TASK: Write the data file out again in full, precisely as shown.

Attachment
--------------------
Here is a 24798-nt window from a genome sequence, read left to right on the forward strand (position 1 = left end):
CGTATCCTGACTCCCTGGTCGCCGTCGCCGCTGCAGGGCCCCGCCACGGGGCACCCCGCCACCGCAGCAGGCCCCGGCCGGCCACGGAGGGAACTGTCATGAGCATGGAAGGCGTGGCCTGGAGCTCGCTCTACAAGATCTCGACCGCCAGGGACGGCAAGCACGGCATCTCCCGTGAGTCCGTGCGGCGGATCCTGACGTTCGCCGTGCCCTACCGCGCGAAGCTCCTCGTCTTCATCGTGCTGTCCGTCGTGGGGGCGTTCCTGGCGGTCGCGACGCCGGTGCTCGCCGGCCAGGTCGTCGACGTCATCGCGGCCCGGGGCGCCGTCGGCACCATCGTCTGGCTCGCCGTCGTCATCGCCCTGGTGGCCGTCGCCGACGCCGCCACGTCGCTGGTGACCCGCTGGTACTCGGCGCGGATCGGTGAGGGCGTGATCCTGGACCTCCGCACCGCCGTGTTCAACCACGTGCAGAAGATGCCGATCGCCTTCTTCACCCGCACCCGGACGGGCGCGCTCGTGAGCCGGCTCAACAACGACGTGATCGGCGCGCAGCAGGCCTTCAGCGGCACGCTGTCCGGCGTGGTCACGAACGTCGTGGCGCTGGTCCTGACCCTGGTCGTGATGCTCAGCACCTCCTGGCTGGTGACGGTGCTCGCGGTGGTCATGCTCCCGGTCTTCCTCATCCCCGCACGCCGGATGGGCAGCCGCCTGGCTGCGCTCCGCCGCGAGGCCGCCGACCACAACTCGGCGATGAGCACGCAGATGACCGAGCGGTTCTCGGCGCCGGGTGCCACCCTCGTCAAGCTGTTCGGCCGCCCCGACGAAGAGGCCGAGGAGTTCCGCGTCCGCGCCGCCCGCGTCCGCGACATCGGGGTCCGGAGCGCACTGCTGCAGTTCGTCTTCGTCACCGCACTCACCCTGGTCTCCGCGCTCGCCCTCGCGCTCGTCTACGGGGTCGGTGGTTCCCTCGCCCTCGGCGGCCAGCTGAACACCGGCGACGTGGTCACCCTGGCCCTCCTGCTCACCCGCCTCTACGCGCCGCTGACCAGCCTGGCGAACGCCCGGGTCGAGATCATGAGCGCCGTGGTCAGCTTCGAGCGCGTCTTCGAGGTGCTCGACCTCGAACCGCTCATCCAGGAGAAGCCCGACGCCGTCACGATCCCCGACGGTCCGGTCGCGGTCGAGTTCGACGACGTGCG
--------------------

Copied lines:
Here is a 24798-nt window from a genome sequence, read left to right on the forward strand (position 1 = left end):
CGTATCCTGACTCCCTGGTCGCCGTCGCCGCTGCAGGGCCCCGCCACGGGGCACCCCGCCACCGCAGCAGGCCCCGGCCGGCCACGGAGGGAACTGTCATGAGCATGGAAGGCGTGGCCTGGAGCTCGCTCTACAAGATCTCGACCGCCAGGGACGGCAAGCACGGCATCTCCCGTGAGTCCGTGCGGCGGATCCTGACGTTCGCCGTGCCCTACCGCGCGAAGCTCCTCGTCTTCATCGTGCTGTCCGTCGTGGGGGCGTTCCTGGCGGTCGCGACGCCGGTGCTCGCCGGCCAGGTCGTCGACGTCATCGCGGCCCGGGGCGCCGTCGGCACCATCGTCTGGCTCGCCGTCGTCATCGCCCTGGTGGCCGTCGCCGACGCCGCCACGTCGCTGGTGACCCGCTGGTACTCGGCGCGGATCGGTGAGGGCGTGATCCTGGACCTCCGCACCGCCGTGTTCAACCACGTGCAGAAGATGCCGATCGCCTTCTTCACCCGCACCCGGACGGGCGCGCTCGTGAGCCGGCTCAACAACGACGTGATCGGCGCGCAGCAGGCCTTCAGCGGCACGCTGTCCGGCGTGGTCACGAACGTCGTGGCGCTGGTCCTGACCCTGGTCGTGATGCTCAGCACCTCCTGGCTGGTGACGGTGCTCGCGGTGGTCATGCTCCCGGTCTTCCTCATCCCCGCACGCCGGATGGGCAGCCGCCTGGCTGCGCTCCGCCGCGAGGCCGCCGACCACAACTCGGCGATGAGCACGCAGATGACCGAGCGGTTCTCGGCGCCGGGTGCCACCCTCGTCAAGCTGTTCGGCCGCCCCGACGAAGAGGCCGAGGAGTTCCGCGTCCGCGCCGCCCGCGTCCGCGACATCGGGGTCCGGAGCGCACTGCTGCAGTTCGTCTTCGTCACCGCACTCACCCTGGTCTCCGCGCTCGCCCTCGCGCTCGTCTACGGGGTCGGTGGTTCCCTCGCCCTCGGCGGCCAGCTGAACACCGGCGACGTGGTCACCCTGGCCCTCCTGCTCACCCGCCTCTACGCGCCGCTGACCAGCCTGGCGAACGCCCGGGTCGAGATCATGAGCGCCGTGGTCAGCTTCGAGCGCGTCTTCGAGGTGCTCGACCTCGAACCGCTCATCCAGGAGAAGCCCGACGCCGTCACGATCCCCGACGGTCCGGTCGCGGTCGAGTTCGACGACGTGCG